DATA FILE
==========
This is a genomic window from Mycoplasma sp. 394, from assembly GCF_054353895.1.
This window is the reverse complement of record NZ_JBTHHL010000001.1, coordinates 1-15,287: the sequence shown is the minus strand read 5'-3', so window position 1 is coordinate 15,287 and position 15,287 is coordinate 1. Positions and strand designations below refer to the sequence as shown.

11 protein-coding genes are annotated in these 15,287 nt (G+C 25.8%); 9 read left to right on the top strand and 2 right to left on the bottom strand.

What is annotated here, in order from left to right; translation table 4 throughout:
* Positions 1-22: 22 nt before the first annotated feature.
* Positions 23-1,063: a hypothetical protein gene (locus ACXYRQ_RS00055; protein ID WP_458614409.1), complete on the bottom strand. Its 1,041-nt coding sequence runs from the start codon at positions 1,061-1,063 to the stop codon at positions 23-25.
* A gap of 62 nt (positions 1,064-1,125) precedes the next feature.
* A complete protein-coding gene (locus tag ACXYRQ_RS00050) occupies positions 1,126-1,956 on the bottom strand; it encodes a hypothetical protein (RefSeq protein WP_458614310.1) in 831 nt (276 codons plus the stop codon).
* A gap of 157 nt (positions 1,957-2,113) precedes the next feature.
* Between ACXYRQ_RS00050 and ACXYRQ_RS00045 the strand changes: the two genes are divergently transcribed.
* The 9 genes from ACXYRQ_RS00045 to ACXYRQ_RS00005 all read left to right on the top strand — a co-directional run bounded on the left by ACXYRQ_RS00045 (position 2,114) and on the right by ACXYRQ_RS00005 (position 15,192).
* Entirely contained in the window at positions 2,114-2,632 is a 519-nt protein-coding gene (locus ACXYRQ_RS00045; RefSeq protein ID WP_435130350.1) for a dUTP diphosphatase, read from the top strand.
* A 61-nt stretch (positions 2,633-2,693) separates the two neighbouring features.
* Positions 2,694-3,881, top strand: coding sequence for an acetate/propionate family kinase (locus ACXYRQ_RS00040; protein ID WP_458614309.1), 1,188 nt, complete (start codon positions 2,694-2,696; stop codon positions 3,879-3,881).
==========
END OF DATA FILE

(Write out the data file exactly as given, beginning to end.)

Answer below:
This is a genomic window from Mycoplasma sp. 394, from assembly GCF_054353895.1.
This window is the reverse complement of record NZ_JBTHHL010000001.1, coordinates 1-15,287: the sequence shown is the minus strand read 5'-3', so window position 1 is coordinate 15,287 and position 15,287 is coordinate 1. Positions and strand designations below refer to the sequence as shown.

11 protein-coding genes are annotated in these 15,287 nt (G+C 25.8%); 9 read left to right on the top strand and 2 right to left on the bottom strand.

What is annotated here, in order from left to right; translation table 4 throughout:
* Positions 1-22: 22 nt before the first annotated feature.
* Positions 23-1,063: a hypothetical protein gene (locus ACXYRQ_RS00055; protein ID WP_458614409.1), complete on the bottom strand. Its 1,041-nt coding sequence runs from the start codon at positions 1,061-1,063 to the stop codon at positions 23-25.
* A gap of 62 nt (positions 1,064-1,125) precedes the next feature.
* A complete protein-coding gene (locus tag ACXYRQ_RS00050) occupies positions 1,126-1,956 on the bottom strand; it encodes a hypothetical protein (RefSeq protein WP_458614310.1) in 831 nt (276 codons plus the stop codon).
* A gap of 157 nt (positions 1,957-2,113) precedes the next feature.
* Between ACXYRQ_RS00050 and ACXYRQ_RS00045 the strand changes: the two genes are divergently transcribed.
* The 9 genes from ACXYRQ_RS00045 to ACXYRQ_RS00005 all read left to right on the top strand — a co-directional run bounded on the left by ACXYRQ_RS00045 (position 2,114) and on the right by ACXYRQ_RS00005 (position 15,192).
* Entirely contained in the window at positions 2,114-2,632 is a 519-nt protein-coding gene (locus ACXYRQ_RS00045; RefSeq protein ID WP_435130350.1) for a dUTP diphosphatase, read from the top strand.
* A 61-nt stretch (positions 2,633-2,693) separates the two neighbouring features.
* Positions 2,694-3,881, top strand: coding sequence for an acetate/propionate family kinase (locus ACXYRQ_RS00040; protein ID WP_458614309.1), 1,188 nt, complete (start codon positions 2,694-2,696; stop codon positions 3,879-3,881).